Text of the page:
Success Academy ranks No. 1 in nation for ‘beating the odds’

ST. GEORGE — Newsweek recently ranked Success Academy at Southern Utah University in Cedar City the top school in its “Beating the Odds 2015” list and ranked Success Academy in Utah, which has programs at both SUU, Dixie State University and online, No. 18 in its “America’s Top High Schools 2015” listing.

The annual “Beating the Odds” list identifies the 500 public high schools in the United States that are the best at preparing economically disadvantaged students for college. Both SUU and Dixie State University currently have Success Academy programs.

In the listing, the academy received a 100 percent rating for all three categories, including college readiness, graduation rate and college bound. According to Newsweek, 44.9 percent of the program’s students live in poverty.

This ranking is a real compliment to the partner universities and the students,” said Principal John Tripp. “They work very hard. They take 15 college hours and push themselves to be active in their boundary schools.”

Matt Smith, a Dixie State University adjunct math professor, teaching a SUCCESS Academy class on the Dixie State University campus, St. George, Aug. 26, 2015 | Photo courtesy of Dixie State University, St. George News
Matt Smith, a Dixie State University adjunct math professor, teaching a SUCCESS Academy class on the Dixie State University campus, St. George, Aug. 26, 2015 | Photo courtesy of Dixie State University, St. George News

Success Academy made its way to the top of its list by helping students graduate with both Associate of Science degrees from institutions such as Dixie State University and high school diplomas at the end of their senior years, thanks to concurrent enrollment.

The annual “America’s Top High Schools 2015” list is Newsweek’s other listing that doesn’t factor in economic circumstances surrounding the schools’ students.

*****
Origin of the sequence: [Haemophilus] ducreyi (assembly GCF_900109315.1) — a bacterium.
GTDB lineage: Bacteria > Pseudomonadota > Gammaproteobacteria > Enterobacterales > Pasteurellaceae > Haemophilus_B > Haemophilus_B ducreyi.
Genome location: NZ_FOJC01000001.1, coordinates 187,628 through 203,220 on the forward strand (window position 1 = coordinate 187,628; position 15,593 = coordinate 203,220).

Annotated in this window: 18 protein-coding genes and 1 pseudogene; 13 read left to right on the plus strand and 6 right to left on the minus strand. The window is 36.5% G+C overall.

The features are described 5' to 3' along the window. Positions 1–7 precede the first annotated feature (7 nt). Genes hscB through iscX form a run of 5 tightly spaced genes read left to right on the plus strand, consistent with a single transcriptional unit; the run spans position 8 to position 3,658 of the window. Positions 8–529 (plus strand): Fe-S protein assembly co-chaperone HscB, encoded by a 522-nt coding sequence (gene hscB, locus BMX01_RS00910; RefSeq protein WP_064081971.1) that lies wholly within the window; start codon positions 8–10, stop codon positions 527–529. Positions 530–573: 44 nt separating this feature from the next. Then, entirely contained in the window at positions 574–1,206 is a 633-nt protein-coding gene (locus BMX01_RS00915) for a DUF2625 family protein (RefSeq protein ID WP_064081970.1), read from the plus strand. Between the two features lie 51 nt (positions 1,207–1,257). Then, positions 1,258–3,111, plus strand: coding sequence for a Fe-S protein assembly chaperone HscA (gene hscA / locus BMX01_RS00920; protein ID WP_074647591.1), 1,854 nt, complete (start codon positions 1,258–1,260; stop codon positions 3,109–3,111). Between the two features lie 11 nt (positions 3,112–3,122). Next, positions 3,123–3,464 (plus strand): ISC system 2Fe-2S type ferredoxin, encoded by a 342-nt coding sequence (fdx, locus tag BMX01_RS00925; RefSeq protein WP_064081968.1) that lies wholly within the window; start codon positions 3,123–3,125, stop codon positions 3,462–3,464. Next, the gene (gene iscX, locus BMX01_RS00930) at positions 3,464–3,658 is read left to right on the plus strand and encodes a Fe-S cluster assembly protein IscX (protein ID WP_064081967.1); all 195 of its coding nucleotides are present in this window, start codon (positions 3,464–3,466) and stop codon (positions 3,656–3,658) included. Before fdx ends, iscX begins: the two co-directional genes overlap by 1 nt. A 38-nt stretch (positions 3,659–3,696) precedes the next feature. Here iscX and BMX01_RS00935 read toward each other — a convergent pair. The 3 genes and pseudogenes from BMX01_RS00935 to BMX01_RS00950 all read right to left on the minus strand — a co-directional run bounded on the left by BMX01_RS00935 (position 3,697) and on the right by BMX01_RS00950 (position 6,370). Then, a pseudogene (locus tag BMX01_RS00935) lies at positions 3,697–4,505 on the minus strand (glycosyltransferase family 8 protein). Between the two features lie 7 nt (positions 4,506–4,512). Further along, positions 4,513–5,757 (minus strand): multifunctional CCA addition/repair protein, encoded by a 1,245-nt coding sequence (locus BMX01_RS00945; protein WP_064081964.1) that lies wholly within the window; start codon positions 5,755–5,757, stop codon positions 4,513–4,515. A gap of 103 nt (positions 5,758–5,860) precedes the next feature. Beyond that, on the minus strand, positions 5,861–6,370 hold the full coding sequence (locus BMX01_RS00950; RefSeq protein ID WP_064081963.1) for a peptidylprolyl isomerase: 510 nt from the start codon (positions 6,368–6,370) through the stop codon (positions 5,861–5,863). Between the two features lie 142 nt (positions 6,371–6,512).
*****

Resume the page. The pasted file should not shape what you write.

In both lists, the academy was recognized for helping low-income students score at or above average on state assessments.

To create the listing, Newsweek and its research partner, Westat to First, considered public high schools’ proficiency rates on standardized math and language arts tests to create an achievement index for each school.

The ranking also factors in students’ college enrollment and high school graduation rates, advanced placement, international baccalaureate and dual enrollment involvement, weighted SAT/ACT scores, student retention rates and counselor-to-student ratio.

Researchers looked at how many students are eligible for free or reduced-price lunches to measure student poverty levels.

About Success Academy

An acronym for Southern Utah Center for Computer, Engineering and Science Students, the academy teaches skills and knowledge that are in high demand in the workforce.

The school, which aims to empower, encourage and engage students in the pursuit of academic excellence and citizenship, is open to all students. When more students sign up for the program than it can accommodate, students are selected to attend Success Academy via a lottery system.

Success Academy was created in 2005 and is a partnership between the Iron and Washington county school districts and Dixie State and Southern Utah universities. The program is supported by the Bill and Melinda Gates foundation.

“I am an admirer of this program,” said DSU President Richard B. Williams said. “The academy is very deserving of this honor. It is a great school, and they are doing great things.”

In Washington County, the early college high school offers its students concurrent enrollment in a Washington County School District high school and Dixie State University. As high school sophomores in their first year in the program, students are in a classroom with other Success Academy students on the Dixie State campus half the day and in their high schools the other half of the day.

As they progress through the program, they eventually are on the DSU campus all day, taking a full load of college classes. As part of the program, students receive tuition waivers for the college courses they take through Success Academy.

This program addresses students’ needs early on,” Tripp said. “It phases them into campus life and provides them with a mentor who has conversations with them about what is going on in the classroom and in their lives.”


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